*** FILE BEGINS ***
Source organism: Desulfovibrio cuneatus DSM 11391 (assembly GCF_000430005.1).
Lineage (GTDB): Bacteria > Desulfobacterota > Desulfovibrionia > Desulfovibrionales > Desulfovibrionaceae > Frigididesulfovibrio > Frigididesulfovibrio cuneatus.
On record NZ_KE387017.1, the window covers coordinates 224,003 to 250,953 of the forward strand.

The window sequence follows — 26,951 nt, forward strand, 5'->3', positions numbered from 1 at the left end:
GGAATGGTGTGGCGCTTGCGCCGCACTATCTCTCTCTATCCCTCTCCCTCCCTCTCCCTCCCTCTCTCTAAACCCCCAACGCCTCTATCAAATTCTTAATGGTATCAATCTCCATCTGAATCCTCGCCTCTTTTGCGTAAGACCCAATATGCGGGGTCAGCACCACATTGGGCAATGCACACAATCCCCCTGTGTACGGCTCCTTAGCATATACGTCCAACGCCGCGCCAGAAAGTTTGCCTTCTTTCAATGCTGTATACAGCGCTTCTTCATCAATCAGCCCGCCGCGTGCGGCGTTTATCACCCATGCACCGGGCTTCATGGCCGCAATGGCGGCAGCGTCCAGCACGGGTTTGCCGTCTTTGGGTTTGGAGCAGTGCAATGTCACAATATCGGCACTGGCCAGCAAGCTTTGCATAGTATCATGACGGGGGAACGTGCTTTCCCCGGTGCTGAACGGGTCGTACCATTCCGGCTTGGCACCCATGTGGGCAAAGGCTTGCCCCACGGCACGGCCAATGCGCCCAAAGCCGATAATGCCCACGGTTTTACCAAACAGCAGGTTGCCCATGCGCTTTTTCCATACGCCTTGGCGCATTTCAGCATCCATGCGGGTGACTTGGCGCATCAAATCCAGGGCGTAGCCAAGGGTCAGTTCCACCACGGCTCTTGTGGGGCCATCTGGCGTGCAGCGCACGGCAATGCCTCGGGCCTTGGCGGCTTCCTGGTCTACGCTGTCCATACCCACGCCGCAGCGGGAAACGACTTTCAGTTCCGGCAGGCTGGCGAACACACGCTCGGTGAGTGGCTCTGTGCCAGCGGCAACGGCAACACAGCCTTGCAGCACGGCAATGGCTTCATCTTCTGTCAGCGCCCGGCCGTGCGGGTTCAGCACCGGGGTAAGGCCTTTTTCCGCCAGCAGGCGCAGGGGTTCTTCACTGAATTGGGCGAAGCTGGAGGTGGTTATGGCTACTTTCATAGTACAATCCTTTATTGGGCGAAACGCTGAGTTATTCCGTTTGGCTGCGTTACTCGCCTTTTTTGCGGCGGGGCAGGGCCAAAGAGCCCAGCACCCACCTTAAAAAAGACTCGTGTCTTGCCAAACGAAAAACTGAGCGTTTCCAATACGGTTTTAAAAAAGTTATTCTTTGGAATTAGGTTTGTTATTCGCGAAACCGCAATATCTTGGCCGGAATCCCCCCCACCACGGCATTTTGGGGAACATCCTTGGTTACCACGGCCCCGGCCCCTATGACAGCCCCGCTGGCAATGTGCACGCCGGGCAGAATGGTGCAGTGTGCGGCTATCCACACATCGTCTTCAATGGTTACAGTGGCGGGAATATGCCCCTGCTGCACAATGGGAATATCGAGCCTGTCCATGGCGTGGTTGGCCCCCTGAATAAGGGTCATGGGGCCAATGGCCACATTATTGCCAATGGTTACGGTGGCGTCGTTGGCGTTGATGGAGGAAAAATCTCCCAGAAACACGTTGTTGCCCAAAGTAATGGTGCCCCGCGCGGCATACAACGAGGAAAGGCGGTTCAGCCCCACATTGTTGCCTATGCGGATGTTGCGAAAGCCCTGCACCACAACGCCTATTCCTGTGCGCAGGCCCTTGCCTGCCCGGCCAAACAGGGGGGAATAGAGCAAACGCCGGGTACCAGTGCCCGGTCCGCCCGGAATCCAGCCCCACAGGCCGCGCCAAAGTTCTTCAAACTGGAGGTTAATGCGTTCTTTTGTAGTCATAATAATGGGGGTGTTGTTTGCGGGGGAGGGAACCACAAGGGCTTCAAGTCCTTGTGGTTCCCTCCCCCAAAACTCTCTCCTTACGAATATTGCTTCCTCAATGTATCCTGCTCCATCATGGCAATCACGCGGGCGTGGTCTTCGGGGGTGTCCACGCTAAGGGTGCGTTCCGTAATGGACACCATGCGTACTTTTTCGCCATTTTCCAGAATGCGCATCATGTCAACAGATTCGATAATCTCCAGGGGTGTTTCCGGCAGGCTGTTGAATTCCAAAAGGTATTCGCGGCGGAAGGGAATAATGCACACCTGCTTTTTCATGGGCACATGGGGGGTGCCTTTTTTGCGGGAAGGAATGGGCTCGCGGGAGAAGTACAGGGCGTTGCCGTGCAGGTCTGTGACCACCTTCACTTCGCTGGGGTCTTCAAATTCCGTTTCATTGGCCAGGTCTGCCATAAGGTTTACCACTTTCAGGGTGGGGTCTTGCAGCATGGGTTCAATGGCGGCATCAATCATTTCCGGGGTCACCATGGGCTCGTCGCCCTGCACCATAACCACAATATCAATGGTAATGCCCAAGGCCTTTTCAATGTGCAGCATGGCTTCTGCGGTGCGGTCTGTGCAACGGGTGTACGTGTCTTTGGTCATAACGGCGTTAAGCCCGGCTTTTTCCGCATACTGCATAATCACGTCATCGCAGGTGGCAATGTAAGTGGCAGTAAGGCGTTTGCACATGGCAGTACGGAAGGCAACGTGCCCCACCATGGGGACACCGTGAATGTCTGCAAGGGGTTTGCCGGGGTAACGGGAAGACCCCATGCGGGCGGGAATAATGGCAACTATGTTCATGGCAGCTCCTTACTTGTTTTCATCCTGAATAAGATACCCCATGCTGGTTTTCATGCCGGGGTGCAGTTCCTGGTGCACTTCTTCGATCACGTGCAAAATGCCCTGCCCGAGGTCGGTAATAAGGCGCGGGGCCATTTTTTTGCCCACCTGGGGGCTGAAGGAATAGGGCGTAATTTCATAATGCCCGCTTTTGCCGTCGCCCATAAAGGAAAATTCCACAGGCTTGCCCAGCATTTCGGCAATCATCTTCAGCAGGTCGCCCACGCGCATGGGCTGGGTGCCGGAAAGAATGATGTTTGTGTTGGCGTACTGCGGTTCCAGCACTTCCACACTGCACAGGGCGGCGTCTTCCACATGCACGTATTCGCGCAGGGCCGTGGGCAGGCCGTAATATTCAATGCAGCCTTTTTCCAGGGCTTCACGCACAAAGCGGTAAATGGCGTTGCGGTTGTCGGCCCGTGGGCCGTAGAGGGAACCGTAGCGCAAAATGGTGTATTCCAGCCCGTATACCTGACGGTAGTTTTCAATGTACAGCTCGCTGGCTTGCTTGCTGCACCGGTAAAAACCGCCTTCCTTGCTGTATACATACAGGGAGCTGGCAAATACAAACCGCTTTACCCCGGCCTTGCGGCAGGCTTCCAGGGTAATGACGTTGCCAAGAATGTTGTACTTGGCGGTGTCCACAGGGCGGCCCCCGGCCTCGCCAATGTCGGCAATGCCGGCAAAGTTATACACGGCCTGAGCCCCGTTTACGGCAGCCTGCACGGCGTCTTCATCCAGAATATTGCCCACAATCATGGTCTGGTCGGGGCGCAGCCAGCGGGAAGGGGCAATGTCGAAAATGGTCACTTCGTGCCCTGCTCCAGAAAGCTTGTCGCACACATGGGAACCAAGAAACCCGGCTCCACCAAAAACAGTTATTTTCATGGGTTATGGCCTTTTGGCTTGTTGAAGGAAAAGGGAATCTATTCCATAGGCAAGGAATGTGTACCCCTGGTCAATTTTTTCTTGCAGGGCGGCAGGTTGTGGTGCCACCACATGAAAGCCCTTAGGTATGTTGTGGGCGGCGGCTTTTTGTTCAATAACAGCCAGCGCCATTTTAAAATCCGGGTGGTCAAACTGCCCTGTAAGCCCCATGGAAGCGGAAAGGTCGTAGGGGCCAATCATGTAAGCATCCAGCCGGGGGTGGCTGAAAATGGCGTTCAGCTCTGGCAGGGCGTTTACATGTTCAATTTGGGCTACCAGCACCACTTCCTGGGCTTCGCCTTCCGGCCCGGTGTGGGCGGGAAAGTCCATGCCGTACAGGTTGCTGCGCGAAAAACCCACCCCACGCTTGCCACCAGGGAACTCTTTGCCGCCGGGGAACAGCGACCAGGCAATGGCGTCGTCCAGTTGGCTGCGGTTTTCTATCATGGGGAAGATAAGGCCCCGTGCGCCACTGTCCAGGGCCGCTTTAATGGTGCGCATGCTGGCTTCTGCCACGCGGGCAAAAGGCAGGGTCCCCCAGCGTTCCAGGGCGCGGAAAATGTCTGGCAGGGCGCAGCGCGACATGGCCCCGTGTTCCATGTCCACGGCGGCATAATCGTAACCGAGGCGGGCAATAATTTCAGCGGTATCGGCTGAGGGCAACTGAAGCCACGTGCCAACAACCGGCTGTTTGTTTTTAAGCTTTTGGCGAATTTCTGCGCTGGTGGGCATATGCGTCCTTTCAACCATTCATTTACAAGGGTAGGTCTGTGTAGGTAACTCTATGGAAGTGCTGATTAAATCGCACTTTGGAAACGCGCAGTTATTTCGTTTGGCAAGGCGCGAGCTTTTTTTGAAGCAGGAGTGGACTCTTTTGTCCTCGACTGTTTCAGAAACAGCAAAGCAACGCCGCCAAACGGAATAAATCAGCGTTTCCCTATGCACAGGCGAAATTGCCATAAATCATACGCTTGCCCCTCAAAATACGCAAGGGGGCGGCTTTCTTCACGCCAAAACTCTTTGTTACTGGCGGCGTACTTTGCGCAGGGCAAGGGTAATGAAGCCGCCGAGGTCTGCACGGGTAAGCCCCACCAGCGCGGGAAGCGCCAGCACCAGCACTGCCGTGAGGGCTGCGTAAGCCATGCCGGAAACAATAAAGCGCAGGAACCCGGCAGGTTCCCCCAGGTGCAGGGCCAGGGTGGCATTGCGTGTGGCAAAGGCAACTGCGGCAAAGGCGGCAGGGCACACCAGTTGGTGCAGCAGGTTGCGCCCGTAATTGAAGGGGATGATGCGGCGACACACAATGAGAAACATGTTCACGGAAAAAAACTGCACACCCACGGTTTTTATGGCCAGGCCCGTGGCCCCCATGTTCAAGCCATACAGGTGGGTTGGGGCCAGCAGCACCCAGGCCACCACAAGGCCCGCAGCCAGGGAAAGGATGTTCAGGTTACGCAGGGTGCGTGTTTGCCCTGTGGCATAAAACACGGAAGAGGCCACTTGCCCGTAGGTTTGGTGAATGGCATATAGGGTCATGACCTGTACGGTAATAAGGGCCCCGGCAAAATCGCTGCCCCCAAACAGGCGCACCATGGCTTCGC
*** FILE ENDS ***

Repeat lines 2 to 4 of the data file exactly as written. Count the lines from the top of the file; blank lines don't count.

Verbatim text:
Lineage (GTDB): Bacteria > Desulfobacterota > Desulfovibrionia > Desulfovibrionales > Desulfovibrionaceae > Frigididesulfovibrio > Frigididesulfovibrio cuneatus.
On record NZ_KE387017.1, the window covers coordinates 224,003 to 250,953 of the forward strand.

The window sequence follows — 26,951 nt, forward strand, 5'->3', positions numbered from 1 at the left end: